U.S. Geothermal closes construction agreements on geothermal projects

Boise, Idaho, August 30, 2010 — U.S. Geothermal entered into agreements with Science Applications International Corp., for a project loan and an engineering, procurement and construction contract for a geothermal power plant for Phase 1 of the San Emidio project in northwest Nevada.

The work will be executed by SAIC’s design-build unit, The Benham Companies, LLC. The San Emidio project is a planned two-stage development.

Phase 1 consists of relocation and replacement of the existing power plant. The new 11.5 MW plant will have a net electrical output of between 9.1 and 8.1 MW depending on seasonal and other variations.

Phase 2 is a planned 26 MW expansion. SAIC is providing design-build services for the Phase 1 geothermal power plant, teamed with technology provider TAS Energy who worked in close collaboration with U.S. Geothermal on the plant design.

The anticipated commercial operation date is 4th quarter of 2011 for Phase 1 and 4th quarter of 2013 for Phase 2.

TAS will manufacture and test the modular plant in their Houston, Texas factory. SAIC is also providing a project loan for the Phase 1 total construction costs currently estimated to be about $27 million.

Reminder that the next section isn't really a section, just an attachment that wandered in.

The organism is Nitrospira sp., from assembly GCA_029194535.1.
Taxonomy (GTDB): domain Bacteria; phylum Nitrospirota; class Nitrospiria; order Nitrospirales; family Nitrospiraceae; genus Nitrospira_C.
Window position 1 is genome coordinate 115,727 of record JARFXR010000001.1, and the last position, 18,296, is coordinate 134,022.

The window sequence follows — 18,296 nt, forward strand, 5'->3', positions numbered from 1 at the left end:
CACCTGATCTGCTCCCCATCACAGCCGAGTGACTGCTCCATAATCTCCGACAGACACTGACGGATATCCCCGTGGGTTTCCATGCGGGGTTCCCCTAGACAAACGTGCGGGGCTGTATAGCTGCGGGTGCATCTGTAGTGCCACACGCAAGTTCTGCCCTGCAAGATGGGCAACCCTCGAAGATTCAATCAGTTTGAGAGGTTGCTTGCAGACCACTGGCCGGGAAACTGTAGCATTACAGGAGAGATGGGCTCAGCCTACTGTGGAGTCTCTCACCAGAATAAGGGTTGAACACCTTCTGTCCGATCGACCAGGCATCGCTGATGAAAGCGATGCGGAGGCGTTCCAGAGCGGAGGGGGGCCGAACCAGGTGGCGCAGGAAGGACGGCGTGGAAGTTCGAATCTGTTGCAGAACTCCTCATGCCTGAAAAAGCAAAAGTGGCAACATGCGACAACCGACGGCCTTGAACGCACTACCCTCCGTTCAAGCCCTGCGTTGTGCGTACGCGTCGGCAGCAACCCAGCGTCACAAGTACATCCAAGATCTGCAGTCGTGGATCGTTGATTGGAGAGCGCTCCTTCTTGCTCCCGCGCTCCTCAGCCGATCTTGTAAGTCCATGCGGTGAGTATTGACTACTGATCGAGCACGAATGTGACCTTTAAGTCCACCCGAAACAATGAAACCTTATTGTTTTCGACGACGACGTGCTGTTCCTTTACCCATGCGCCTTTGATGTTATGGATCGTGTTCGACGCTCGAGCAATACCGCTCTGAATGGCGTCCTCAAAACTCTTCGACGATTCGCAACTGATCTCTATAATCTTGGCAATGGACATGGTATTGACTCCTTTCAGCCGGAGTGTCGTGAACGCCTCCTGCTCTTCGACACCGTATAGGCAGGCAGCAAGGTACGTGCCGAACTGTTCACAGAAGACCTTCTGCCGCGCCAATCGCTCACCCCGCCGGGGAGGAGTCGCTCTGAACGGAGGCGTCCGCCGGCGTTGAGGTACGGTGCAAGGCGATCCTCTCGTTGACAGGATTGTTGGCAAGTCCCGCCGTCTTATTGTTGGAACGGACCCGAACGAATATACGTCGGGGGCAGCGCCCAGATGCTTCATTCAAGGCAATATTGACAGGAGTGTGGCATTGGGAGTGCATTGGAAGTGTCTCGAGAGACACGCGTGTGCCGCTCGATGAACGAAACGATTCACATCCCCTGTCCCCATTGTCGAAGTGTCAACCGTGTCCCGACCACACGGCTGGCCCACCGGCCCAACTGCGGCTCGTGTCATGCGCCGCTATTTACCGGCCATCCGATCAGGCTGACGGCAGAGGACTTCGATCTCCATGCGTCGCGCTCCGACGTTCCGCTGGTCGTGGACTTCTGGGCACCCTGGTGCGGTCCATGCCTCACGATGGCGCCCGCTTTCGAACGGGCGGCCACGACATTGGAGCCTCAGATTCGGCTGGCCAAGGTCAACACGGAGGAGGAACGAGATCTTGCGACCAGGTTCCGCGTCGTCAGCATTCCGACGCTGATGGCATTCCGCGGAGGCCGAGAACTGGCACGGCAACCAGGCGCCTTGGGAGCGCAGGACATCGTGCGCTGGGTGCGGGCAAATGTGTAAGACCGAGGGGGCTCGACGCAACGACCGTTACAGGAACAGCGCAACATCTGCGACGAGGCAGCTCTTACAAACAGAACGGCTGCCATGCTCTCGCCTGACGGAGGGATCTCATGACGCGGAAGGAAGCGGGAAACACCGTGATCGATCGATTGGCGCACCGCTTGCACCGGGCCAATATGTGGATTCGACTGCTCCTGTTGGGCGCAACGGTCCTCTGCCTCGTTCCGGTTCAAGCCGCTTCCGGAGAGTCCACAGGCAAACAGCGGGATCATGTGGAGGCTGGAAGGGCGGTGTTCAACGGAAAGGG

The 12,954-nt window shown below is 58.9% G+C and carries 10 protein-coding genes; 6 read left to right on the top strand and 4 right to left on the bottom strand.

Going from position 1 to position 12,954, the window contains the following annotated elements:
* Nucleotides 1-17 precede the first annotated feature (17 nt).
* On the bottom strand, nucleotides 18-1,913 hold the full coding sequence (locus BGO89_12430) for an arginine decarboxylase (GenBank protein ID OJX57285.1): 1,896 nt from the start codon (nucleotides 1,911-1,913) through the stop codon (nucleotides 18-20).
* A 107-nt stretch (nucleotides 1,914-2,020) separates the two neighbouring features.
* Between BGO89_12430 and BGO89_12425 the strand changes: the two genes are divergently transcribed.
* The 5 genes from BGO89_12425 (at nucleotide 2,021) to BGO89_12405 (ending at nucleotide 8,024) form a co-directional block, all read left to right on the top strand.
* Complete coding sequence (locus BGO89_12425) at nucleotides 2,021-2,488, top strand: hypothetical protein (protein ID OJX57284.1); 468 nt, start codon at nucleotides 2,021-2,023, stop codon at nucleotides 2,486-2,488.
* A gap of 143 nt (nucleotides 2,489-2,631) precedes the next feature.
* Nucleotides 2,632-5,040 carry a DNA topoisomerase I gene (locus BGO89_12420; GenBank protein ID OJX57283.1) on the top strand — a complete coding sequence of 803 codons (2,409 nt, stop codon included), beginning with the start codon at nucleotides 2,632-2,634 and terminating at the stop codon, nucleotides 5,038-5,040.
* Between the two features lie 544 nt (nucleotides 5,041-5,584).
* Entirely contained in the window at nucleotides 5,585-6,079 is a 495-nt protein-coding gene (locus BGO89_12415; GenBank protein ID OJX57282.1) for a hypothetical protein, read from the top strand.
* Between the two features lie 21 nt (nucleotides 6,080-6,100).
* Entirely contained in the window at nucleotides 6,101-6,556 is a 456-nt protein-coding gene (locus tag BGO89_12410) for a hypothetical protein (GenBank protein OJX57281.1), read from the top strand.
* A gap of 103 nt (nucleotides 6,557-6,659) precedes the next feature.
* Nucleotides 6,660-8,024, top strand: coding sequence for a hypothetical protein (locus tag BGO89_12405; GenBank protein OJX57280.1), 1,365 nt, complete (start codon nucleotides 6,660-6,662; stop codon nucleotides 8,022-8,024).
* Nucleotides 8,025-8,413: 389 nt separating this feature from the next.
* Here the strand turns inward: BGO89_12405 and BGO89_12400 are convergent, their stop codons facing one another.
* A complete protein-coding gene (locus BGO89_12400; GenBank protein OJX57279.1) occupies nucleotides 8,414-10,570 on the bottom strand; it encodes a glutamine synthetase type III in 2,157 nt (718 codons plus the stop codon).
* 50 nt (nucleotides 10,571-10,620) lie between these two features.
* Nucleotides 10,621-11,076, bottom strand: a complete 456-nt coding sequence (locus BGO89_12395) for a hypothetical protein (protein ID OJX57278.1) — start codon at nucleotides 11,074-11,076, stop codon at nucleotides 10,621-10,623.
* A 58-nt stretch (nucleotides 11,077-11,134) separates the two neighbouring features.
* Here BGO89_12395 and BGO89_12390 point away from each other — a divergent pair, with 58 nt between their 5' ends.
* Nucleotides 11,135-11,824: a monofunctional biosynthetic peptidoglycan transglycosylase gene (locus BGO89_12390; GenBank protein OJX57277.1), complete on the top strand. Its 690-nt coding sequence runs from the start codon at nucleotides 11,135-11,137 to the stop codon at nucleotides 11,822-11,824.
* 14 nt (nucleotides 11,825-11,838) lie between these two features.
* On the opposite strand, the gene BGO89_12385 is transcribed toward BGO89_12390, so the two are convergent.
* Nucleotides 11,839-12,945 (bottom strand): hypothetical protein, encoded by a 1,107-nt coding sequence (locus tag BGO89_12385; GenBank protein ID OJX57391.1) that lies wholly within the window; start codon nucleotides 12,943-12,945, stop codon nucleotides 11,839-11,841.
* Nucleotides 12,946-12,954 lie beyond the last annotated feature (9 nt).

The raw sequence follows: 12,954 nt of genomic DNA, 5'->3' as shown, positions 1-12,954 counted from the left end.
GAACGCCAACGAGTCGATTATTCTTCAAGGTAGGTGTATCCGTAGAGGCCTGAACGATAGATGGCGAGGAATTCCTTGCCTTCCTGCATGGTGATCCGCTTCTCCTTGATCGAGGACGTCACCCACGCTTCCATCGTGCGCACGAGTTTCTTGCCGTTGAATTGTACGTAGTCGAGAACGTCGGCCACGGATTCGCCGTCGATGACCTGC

To secure a long-term project loan to repay the construction loan, U.S. Geothermal is engaged in financing discussions in preparation for the project’s application to the DOE geothermal loan guarantee program.

In support of the two-stage development plan, negotiations are continuing on a 35 MW power purchase agreement. The project is currently producing and selling up to 3 MW of electricity under a PPA with Sierra Pacific Power Co., a unit of NV Energy.

USG Nevada is constructing a new generation, water-cooled binary cycle power plant that produces renewable base load electricity. The TAS modular plant is expected to provide a rapid development schedule of 12 months and will use R-134a refrigerant, which is non-volatile and reduces permitting and insurance requirements for the project.

No drilling is required for Phase 1 since the new plant will use the production and injection wells which are currently in use by the existing San Emidio power plant. The existing plant will be decommissioned when the new plant achieves commercial operation.

 

Previous articleSilver Spring Networks to assist Indianapolis Power and Light with smart grid rollout
Next articleEaton, IBM, AECOM, others unite to advance electric vehicles in China

No posts to display